Arrivederci, Sicilia

Days 16 - 18: New Year's Eve in Pollina, New Year's Day ferry ride back to mainland Italy, Scigliano, and Amalfi Coast

The morning of December 31, we woke up to glorious sunshine. With no particular plan in mind, we dressed and packed our bag for an excursion (on foot). As we made our way through the campsite, we noticed the proprietors were in the midst of renovations. (This was actually pretty common throughout our travels -- such is camping life during the off-season.) A man splitting stones, presumably to construct stone walls, stopped his work to ask us, in German, if we were going to go for a walk.

"Yes, yes. Um, but you can speak with us in Italian."

"Oh? I saw your plates from Sankt Gallen and figured I should speak to you in German."

Bless that Sicilian man's heart for trying to speak "our language." I explained the whole "we're Americans living in Switzerland" spiel. I then asked if he had any recommendations for us. He mentioned that the town of Pollina offered beautiful views all the way to Céfalu and Palermo, so we decided to go there.

Because a road sign indicated that Pollina was 12 km away via the main road, Isaiah was convinced that if we could find a more direct path originating in Finale di Pollina, we'd be able to cut the journey down to around 7-8 km. Mind you, we had no idea if such a path existed, but we sure hoped it did. We wandered around for a bit before we decided to follow a small road leading out of town and into a hillside residential area.

Miraculously, we were able to follow this road all the way up to Pollina -- a miracle I tell you. No helpful Wanderweg signs reassuring us we were heading in the right direction. No, we were following Isaiah's gut feeling and, well, it worked. We ended up hiking through a national park, kaki (persimmon) trees, orange groves, country homes, and a little stream. At one point I thought we were trespassing onto private property.

"Ciao ragazzi," a group of men called to us.

"Ciao. Buon giorno," I nervously replied. We kept walking.

"Chi siete?" one of them called after us. (Who are you?)

"Stranieri," I called back, flashing a friendly smile. (Foreigners.)

"Oh, OK. Have a nice trip!"

When we finally made it to Pollina, around 750 meters above sea level, we agreed that the couple of hours it took to make it there were well worth it. We looked west and enjoyed this view toward Céfalu.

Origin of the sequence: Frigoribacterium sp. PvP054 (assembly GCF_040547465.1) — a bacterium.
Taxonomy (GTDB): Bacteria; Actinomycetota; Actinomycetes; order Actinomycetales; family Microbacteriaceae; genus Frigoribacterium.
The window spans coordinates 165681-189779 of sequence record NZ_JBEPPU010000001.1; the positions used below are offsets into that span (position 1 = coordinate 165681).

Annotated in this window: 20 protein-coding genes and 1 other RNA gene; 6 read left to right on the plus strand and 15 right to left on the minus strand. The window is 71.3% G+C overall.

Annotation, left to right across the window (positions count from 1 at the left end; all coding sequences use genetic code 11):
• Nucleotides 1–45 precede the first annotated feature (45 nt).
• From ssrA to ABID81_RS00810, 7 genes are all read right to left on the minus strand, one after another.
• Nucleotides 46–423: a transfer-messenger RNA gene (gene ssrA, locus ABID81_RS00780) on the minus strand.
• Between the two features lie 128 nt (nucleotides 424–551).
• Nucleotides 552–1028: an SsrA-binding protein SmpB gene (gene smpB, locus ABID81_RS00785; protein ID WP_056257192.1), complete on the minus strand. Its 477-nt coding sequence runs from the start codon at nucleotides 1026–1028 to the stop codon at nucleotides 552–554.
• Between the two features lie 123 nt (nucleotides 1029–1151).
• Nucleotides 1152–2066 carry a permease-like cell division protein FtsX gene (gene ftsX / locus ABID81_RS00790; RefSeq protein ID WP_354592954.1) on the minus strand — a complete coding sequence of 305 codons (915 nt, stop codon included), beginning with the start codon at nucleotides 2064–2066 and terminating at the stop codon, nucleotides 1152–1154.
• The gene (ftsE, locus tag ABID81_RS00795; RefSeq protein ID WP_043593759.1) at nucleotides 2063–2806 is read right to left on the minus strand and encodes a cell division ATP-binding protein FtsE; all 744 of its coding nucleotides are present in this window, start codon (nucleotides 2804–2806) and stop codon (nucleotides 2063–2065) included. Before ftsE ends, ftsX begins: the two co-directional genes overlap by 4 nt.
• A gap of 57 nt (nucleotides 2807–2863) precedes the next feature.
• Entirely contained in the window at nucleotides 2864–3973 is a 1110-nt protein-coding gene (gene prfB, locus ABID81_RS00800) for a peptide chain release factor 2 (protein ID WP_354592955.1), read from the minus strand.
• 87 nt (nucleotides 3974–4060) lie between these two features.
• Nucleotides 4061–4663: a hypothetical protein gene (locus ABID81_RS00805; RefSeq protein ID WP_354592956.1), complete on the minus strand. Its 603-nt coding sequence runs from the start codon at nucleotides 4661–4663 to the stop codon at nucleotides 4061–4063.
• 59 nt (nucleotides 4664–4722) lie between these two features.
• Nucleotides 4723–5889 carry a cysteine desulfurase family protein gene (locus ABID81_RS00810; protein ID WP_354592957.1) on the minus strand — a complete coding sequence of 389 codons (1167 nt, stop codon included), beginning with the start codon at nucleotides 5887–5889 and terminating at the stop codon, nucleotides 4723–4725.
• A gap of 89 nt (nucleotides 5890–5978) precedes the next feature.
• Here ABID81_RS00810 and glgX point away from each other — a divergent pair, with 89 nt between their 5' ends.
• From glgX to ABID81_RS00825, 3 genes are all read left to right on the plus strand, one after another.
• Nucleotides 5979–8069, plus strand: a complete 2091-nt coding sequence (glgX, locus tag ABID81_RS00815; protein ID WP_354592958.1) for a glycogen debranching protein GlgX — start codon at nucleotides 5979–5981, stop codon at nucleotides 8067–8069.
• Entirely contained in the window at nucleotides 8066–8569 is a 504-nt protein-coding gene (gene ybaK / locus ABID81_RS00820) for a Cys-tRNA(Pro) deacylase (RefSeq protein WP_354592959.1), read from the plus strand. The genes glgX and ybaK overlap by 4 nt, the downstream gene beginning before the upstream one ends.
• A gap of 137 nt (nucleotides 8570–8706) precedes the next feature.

Looking east gave us this view. See that little white speck? It's snow-capped Mt. Etna!
Pollina was actually built around a Norman castle. All that remains today is this tower. In the late '70s, the town built a modern amphitheater below it.
Not sure how much it gets used as a theater, but we did see a family park their car here to unload their groceries. Then everyone had to chip in and carry everything up into one of these charming houses.
We bought some picnic items at the ONLY shop that was open in the whole town. We also asked about buses that went back down to Finale. Thank goodness there were two more scheduled to run that afternoon.

That evening, while making a pasta dinner (again), a lovely French couple handed us two flutes of champagne and some sweets (including yummier-than-usual panettone and an amazing cannolo). They wished us a Happy New Year and returned to their camper.

The next day, we returned the flutes and wished them an enjoyable vacation. It turns out, they had retired a couple of years before, and this was their second winter in Sicily. In fact, they had two more months of "vacation" to go. Actually, the whole campsite was dominated by French pensioners. Each morning they greeted us with a bonjour, not buon giorno. Once, I attempted to initiate the greeting and ended up wishing one woman bonsoir at 9 am. TOO MANY languages in my head!

That afternoon, we packed up camp and headed to Messina to catch the ferry. Although we were extremely sad to leave Sicily, I have a feeling we'll go back there someday...

Late in the evening, we arrived in Scigliano, Calabria, as a stopping point with the goal of doing some sightseeing there in the morning. We did catch a fantastic living nativity (presepe vivente), but the next day was cold and rainy and yucky, so we decided to get an early start to our second visit to Rome.

Have any of you ever visited a living nativity? This was a first for me, and I loved it! The whole center of Scigliano had transformed into Bethlehem. Townspeople role-played different parts including scribes and metal-workers. It was lots of fun!

The next morning while we were grabbing a quick coffee, the townspeople began asking us, "Do you have family in Scigliano? What are you doing here?" (They're not so accustomed to tourists 'round those parts.) I explained that it was a stopping point for us, but that we very much enjoyed the living nativity from the night before.

"You did? Don't you recognize me? I was the one holding the cane..."

On our way to Rome, we took a detour along the Amalfi Coast in Campania and stopped in Amalfi for a seafood lunch. We also stopped in Minori, below, to buy some limoncello for R & F!


  1. Oh, that is so lovely! It's so wonderful to see all these places and reading about your experiences. I would love to visit Italy.

  2. I enjoy reading your narration. Exceptional pictures as always. The view from your hiking excursion was breathtaking and your last picture, WOw, it looked like a postcard!

  3. Hi HT - thanks for stopping by!

    Elisa - Thanks for your always welcome compliments!!! :)


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